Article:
The Swiss Bankers Association (SBA) has responded to blockchain industry criticism by issuing guidelines on how companies that deal in cryptocurrencies can get bank accounts. One firm perhaps typifies the uneasy relationship between the two worlds of finance.
Founded in 2014, Securosys has gained a strong foothold in Switzerland with hardware units that encrypt financial transactions.
Securosys boxes are installed in the Swiss interbank clearing system (SIC), the Swiss stock exchange and at banks that trade over these platforms. Until now, the firm has had no direct involvement with cryptocurrencies and has corporate accounts at three household-name Swiss banks.
But those banking relationships have taken a wobble since Securosys announced it would raise fresh funds through an ‘initial token offering’ (ITO) that will exchange tokenised shares in the firm for capital, including cryptocurrencies. The cryptography specialist also views cryptocurrencies as a natural new market for its services.
“This has made our banks very nervous, even though we expect most investments to come in the form of fiat currencies [‘standard’ currencies such as Swiss francs],” co-founder and CEO Robert Rogenmoser told swissinfo.ch. “We should get used to the fact that the world is changing. We should focus on doing this in the right way that benefits everyone.”
The ‘right way’ for Securosys is to issue so-called security tokens that function like shares. The firm says it is also committed to undertaking rigorous anti-money laundering checks on investors and their funds.
This is a problem familiar to ‘Crypto Nation’ Switzerland, a leading global blockchain hub with more than 500 established firms. Many start-ups with exposure to bitcoin complain that they are being denied basic banking services, leading to fears that the industry is unsustainable in the long run.
On the other side of the coin, Swiss banks have been bruised by a damaging tax evasion row with the United States and are also obliged to comply with stricter anti-money laundering rules.
Banks have therefore treated unregulated cryptocurrencies, which afford holders a high degree of anonymity, with suspicion. Their mood was not improved when the ‘initial coin offering’ (ICO) crowd investing craze threw up a high proportion of start-up failures mixed with a dash of outright fraud.
Last week, the SBA attempted to ease friction between traditional finance and the emerging blockchain economy with a set of minimum standards for blockchain firms. Companies accepting cryptocurrencies should establish the identity of investors and find out where they got the digital money from, it says. However, individual banks may impose tighter standards by requiring more data on how cryptocurrencies changed hands further down the chain.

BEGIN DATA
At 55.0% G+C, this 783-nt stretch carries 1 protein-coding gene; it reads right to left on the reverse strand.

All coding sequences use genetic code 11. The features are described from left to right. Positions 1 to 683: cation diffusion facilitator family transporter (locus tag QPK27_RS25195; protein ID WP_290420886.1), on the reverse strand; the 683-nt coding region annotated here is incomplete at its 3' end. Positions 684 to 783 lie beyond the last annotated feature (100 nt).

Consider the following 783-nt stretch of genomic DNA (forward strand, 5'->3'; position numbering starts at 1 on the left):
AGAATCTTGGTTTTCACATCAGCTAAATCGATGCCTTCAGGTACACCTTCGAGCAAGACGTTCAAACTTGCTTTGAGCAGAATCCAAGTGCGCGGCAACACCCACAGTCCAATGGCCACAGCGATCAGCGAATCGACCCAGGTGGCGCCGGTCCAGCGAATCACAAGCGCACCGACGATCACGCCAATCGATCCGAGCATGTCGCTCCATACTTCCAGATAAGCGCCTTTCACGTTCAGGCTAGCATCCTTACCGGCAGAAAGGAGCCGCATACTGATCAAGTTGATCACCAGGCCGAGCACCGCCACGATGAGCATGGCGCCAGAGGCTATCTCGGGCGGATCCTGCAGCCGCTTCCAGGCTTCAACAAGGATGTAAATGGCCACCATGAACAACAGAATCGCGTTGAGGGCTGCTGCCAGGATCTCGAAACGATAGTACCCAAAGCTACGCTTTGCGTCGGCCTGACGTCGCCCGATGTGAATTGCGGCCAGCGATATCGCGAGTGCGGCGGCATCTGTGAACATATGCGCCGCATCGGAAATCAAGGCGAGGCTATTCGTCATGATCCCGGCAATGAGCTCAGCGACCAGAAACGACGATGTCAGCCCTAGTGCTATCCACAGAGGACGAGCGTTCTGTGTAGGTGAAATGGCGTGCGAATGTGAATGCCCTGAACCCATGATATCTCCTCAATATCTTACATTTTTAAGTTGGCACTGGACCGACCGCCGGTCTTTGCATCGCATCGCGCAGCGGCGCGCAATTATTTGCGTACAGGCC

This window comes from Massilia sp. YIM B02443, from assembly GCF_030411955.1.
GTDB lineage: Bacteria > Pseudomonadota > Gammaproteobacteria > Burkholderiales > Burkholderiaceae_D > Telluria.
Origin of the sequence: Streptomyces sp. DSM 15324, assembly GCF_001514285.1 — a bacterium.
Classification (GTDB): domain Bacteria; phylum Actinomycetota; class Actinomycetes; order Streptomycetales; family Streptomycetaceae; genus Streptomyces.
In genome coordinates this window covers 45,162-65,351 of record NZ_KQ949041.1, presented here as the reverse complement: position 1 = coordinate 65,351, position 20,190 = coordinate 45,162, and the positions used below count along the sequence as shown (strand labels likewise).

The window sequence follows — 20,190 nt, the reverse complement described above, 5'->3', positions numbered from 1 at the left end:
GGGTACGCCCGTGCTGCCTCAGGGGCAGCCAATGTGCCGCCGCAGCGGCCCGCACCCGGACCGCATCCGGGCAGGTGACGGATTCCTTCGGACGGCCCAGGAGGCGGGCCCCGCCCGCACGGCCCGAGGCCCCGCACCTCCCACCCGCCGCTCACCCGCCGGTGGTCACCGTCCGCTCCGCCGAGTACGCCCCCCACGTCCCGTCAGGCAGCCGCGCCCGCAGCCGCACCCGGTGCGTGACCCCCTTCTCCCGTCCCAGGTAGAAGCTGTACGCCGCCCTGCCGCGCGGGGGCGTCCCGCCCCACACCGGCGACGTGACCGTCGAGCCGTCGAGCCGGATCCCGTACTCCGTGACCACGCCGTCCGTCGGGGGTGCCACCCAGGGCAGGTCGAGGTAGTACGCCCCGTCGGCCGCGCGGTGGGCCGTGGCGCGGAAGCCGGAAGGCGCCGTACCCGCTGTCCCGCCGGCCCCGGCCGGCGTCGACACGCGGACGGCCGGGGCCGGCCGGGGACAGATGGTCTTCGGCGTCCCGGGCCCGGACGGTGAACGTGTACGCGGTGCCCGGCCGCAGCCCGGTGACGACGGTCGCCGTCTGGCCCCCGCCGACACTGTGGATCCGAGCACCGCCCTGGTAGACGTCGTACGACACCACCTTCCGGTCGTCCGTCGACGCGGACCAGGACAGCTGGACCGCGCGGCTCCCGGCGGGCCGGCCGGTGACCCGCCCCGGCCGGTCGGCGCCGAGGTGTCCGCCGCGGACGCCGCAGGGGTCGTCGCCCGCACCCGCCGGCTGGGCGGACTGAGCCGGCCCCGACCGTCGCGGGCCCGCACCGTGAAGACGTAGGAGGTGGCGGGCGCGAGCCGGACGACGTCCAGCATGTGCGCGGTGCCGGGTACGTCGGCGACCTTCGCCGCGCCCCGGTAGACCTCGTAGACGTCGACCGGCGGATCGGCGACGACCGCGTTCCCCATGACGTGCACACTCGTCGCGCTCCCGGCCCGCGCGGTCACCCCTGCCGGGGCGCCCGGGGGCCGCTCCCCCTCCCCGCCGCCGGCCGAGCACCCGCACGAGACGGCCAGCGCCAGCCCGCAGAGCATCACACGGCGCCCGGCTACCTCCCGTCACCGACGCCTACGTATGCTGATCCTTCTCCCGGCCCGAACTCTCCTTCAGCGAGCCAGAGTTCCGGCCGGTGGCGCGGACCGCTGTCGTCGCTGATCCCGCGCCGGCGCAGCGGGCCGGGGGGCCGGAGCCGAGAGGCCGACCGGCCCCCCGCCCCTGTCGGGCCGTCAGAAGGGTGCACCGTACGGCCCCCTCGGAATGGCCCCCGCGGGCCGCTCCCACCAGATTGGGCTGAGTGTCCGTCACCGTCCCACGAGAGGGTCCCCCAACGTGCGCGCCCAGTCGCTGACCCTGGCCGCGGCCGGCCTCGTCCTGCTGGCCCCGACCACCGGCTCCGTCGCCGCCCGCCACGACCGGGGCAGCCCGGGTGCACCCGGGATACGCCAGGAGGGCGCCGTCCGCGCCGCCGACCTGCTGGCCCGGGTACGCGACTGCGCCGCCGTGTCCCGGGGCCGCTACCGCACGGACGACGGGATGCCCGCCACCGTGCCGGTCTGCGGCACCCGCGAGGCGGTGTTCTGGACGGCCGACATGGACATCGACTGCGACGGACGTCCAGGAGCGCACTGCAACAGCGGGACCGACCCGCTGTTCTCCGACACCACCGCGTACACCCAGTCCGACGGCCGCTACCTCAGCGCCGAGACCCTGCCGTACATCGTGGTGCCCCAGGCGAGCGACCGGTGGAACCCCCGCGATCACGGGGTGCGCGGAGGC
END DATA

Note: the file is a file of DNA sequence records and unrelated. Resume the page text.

Oliver Bussmann, president of the Crypto Valley Association (CVA), has applauded the move, saying it was “very important that the SBA, CVA and authorities could come together and successfully work on a solution that can ease some of the restrictions that could hamper the continuation of that growth”.
The Bitcoin Association Switzerland (BAS) said the SBA guidelines were “a step in the right direction” but argued that the playing field is still not level. BAS specifically takes issue with SBA claims that blockchain companies that do not deal in bitcoin will be treated just like any other sector.
BAS community officer Roger Darin says banks expect blockchain firms to provide more evidence of future business success and stability than other small companies. “How many carpenters need to demonstrate a compliant business model with an in-depth business plan detailing adequate processes and resources?” he told swissinfo.ch. “This is flipping the spirit of the law around, making start-ups guilty until they prove themselves innocent.”
The SBA sees things differently. “Banks see blockchain technology as an opportunity opening up an array of possibilities for the country as a financial and technology location,” it stated last week. Part of the problem may simply stem from a clash of cultures, according to SBA advisor Adrian Schatzmann.
Past blockchain ventures have come unstuck when they simply waved their ‘White Paper’ technical prospectus under the noses of bankers, Schatzmann said at a press briefing last week. “We have seen a culture clash where people simply didn’t understand each other.”
Such problems should resolve themselves as the blockchain industry continues to professionalise, believes the CVA’s Bussmann.
But the picture remains divided across the country: swissinfo.ch research has found a number of blockchain firms getting bank accounts. However, there appears to be an equal number of complaints from companies having to go to neighbouring Liechtenstein for a banking relationship.
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